More than two weeks after the launch of new data fields on My Aged Care most home care providers are yet to make their cost information available to consumers.
Since changes introduced on 27 February the government’s My Aged Care website now enables home care providers to disclose the average percentage of home care package funds available for service, average evening and weekend surcharges and pricing schedule information.
While these fields are not mandatory to complete, the government’s intention was to increase transparency for consumers and assist them to make informed decisions in a competitive market.
But an analysis by Community Care Review shows the vast majority of providers are not providing this information.
When asked if a delay in publishing the data was to blame, a response from a Department of Health spokesperson suggested these providers had chosen not to provide the non-mandatory information.
“Providers have been encouraged to populate all fields including having a link to the providers website,” the spokesperson said.
The department said the design of the service finder was based on consultation with both providers and consumers and “allows for flexibility to populate information based on the service model and structure of different businesses.”
Leading Age Services Australia CEO Sean Rooney said his peak body was encouraging members to complete all service fields relevant to their business and offerings. He said some members had reported problems with populating the new data fields.
Mr Rooney said providers should not be required to complete all fields.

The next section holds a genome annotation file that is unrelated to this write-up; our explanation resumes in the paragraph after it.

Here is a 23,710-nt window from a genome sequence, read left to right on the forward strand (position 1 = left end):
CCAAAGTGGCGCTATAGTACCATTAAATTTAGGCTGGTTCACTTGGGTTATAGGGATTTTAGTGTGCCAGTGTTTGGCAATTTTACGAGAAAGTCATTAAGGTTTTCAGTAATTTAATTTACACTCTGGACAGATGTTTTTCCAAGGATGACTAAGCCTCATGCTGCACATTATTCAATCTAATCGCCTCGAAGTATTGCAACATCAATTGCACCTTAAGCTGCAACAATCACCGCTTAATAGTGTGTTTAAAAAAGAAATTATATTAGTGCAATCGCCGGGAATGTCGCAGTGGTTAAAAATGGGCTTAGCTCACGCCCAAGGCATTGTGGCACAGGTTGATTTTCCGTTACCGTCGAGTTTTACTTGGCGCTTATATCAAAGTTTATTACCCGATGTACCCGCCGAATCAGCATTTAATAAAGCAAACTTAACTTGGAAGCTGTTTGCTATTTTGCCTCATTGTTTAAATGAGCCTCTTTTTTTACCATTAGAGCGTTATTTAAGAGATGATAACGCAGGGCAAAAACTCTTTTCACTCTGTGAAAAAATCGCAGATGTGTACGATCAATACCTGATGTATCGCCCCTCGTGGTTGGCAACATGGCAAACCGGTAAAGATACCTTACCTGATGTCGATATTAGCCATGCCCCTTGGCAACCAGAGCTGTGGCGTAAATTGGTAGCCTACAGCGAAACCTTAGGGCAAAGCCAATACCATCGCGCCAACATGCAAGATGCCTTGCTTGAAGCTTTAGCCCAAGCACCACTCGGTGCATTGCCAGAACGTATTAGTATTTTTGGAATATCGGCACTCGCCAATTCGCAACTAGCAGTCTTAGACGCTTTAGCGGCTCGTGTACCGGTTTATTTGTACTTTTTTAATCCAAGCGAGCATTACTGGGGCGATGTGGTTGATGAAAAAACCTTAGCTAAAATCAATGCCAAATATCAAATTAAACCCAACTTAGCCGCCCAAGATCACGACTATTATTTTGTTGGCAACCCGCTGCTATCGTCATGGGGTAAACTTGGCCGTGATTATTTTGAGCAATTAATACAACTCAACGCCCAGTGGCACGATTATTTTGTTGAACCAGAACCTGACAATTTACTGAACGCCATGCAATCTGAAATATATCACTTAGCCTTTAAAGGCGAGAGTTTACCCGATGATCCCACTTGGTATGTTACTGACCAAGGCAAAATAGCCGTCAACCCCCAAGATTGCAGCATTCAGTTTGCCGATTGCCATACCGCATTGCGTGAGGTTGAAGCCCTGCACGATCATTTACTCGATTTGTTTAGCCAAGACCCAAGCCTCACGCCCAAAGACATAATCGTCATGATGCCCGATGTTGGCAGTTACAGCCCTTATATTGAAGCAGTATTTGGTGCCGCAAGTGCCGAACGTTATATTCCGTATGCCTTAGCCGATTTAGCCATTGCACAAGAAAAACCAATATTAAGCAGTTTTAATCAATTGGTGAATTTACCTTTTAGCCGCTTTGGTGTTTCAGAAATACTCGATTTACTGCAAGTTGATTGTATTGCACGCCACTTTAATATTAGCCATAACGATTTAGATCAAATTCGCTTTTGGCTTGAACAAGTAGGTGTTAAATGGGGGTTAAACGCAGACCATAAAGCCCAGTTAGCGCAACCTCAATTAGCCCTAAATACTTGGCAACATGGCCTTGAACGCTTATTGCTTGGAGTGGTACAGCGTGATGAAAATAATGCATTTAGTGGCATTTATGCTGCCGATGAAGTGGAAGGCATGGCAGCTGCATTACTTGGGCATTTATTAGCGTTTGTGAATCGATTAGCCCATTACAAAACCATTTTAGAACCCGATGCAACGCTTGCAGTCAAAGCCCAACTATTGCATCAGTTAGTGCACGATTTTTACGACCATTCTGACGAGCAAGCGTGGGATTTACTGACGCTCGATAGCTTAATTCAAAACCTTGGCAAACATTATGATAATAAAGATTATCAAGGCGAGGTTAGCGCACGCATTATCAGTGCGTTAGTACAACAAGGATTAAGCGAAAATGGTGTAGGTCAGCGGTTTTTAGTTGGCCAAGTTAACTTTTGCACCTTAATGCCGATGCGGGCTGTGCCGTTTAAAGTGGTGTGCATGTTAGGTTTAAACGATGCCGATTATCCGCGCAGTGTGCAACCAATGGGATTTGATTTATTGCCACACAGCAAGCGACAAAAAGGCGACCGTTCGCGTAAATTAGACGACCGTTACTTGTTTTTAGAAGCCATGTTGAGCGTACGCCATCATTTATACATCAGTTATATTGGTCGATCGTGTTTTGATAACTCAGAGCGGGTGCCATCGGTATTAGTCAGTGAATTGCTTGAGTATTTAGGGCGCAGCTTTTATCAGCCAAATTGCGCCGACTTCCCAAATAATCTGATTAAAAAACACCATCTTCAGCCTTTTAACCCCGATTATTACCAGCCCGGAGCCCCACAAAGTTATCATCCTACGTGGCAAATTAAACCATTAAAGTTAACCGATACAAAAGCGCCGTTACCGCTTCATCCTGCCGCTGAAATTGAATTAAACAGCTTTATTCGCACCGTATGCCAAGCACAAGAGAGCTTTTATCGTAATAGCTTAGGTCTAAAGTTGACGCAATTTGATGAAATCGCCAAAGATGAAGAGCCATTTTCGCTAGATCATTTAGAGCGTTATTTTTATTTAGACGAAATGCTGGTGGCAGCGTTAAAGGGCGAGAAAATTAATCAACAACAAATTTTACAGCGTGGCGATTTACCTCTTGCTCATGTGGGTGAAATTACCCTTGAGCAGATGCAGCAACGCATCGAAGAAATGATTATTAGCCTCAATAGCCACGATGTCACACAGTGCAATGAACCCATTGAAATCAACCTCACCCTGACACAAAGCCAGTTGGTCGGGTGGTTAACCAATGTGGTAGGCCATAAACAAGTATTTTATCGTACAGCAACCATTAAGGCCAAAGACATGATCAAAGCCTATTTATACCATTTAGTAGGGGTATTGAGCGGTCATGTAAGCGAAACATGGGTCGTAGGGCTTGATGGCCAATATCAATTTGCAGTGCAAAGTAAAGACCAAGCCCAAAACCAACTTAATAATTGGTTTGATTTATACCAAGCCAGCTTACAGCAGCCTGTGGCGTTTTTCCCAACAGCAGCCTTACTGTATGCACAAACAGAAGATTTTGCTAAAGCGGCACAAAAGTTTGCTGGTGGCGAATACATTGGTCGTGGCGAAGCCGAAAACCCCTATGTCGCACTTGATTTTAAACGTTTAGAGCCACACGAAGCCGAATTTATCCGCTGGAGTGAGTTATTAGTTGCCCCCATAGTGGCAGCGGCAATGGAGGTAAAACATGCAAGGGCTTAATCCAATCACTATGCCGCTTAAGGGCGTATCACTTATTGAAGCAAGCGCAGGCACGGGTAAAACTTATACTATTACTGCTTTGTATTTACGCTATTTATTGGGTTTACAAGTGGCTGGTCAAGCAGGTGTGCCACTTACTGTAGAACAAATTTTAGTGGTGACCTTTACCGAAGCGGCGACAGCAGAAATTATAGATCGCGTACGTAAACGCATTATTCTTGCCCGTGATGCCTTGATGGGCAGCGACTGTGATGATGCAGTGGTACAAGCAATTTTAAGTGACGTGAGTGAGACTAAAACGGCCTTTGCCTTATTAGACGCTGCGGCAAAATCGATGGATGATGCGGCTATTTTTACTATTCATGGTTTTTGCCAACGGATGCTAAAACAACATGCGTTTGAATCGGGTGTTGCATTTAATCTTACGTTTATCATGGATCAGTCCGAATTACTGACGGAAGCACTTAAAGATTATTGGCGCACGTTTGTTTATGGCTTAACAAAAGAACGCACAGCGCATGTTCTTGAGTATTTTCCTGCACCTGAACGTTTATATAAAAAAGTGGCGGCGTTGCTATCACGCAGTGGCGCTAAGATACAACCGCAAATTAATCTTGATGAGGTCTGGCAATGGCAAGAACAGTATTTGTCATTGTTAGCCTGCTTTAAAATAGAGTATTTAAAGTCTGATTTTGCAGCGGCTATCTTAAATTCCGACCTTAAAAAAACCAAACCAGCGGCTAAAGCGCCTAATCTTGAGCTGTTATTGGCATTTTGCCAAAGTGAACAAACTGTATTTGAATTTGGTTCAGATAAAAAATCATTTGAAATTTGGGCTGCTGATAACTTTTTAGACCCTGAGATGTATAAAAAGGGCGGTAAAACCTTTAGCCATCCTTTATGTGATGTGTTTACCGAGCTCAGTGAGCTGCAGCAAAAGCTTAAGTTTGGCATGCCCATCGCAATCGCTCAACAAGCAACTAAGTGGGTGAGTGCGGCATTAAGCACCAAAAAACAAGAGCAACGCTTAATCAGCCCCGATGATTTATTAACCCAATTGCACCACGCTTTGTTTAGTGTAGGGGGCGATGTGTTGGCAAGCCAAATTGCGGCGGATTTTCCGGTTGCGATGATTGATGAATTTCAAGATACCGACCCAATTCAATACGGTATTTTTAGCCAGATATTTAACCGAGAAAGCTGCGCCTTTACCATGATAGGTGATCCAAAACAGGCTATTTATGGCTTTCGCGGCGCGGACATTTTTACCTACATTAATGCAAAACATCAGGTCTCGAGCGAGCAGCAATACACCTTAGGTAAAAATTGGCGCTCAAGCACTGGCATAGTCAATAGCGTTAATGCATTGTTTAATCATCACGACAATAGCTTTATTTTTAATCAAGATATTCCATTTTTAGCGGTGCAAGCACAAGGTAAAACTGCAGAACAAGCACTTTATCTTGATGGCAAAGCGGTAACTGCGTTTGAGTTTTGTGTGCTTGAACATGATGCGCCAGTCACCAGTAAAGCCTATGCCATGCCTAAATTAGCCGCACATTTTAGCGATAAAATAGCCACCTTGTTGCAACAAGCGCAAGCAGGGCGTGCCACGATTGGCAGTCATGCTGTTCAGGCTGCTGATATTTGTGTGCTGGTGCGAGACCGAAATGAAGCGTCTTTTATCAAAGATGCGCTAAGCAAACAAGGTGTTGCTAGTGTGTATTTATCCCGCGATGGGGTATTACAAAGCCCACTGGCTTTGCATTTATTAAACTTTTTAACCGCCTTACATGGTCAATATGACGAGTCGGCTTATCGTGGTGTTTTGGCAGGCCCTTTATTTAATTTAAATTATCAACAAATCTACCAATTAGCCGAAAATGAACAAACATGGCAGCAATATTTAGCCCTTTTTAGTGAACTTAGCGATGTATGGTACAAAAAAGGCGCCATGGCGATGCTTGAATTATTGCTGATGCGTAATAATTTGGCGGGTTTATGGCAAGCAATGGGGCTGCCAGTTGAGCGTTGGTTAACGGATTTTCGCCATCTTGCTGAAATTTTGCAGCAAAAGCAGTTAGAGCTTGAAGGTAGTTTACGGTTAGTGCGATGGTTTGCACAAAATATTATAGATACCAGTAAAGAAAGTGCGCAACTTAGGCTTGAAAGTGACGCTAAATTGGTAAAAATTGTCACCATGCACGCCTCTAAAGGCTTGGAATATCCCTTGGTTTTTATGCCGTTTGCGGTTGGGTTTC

“Home care providers will determine how best to market themselves to potential clients and this is not something that should be mandated by the federal government,” he told CCR.
Aged and Community Services Australia CEO Pat Sparrow said providers need to have the ability to negotiate fees and charges with the consumer and to take into account an individual’s circumstances and service needs.
In addition to My Aged Care, many providers also detailed service and cost information for consumers on their own organisational websites, she said.
Why providers are choosing not to detail costs
Community Care Review approached a number of home care providers from across Australia to ask why their cost information was not appearing on My Aged Care.
Large Western Australian home care provider Silver Chain said it will provide relevant fee information on the My Aged Care website, but fees should reflect the circumstances of each client.
“We do however believe that the best way to help our clients is to understand their needs and tailor a package accordingly. The fees are an output of this and are unique to each client,” said executive general manager of social care at Silver Chain Melanie Kiely.
A spokesperson for large not-for-profit provider Uniting said making fee information available to consumers in isolation could be misleading and it wanted to have in-depth conversations with clients about its services.
“We are committed to providing information to customers in a way that’s accurate, accessible and comparable, and are in the process of deciding the best platform for this. It may be that our own website is the most appropriate forum,” the spokesperson said.
CCR is awaiting the responses from other providers.
Lack of information ‘concerning’
While it was early days in the life of the home care changes, Ian Yates, chief executive of Council on the Ageing Australia, said the scale of the current lack of information was concerning.
He said if providers don’t make their information available on My Aged Care, they created incentives for alternative sites to provide this comparative information.
From a sample of providers analysed by Community Care Review, the average percentage of packaged funds available for services ranged from 56 per cent to 100 per cent.
Related CCR coverage: Exit fees for home care clients top $4,000, data shows
This story is being updated as responses to CCR’s enquiries are received.